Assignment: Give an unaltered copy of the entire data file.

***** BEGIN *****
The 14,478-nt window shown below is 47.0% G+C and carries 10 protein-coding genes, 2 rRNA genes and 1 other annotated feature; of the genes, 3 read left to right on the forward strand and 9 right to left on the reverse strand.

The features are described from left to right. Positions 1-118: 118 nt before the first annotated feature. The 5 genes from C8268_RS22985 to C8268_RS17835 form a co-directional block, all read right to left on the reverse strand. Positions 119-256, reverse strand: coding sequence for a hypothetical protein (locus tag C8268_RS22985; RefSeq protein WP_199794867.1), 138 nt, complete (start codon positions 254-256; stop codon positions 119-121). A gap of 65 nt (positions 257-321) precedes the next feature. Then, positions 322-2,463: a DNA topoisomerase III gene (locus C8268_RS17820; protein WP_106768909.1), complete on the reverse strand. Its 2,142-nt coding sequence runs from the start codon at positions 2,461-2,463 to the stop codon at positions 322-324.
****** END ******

The 14,478-nt window shown below is 47.0% G+C and carries 10 protein-coding genes, 2 rRNA genes and 1 other annotated feature; of the genes, 3 read left to right on the forward strand and 9 right to left on the reverse strand.

The features are described from left to right. Positions 1-118: 118 nt before the first annotated feature. The 5 genes from C8268_RS22985 to C8268_RS17835 form a co-directional block, all read right to left on the reverse strand. Positions 119-256, reverse strand: coding sequence for a hypothetical protein (locus tag C8268_RS22985; RefSeq protein WP_199794867.1), 138 nt, complete (start codon positions 254-256; stop codon positions 119-121). A gap of 65 nt (positions 257-321) precedes the next feature. Then, positions 322-2,463: a DNA topoisomerase III gene (locus C8268_RS17820; protein WP_106768909.1), complete on the reverse strand. Its 2,142-nt coding sequence runs from the start codon at positions 2,461-2,463 to the stop codon at positions 322-324.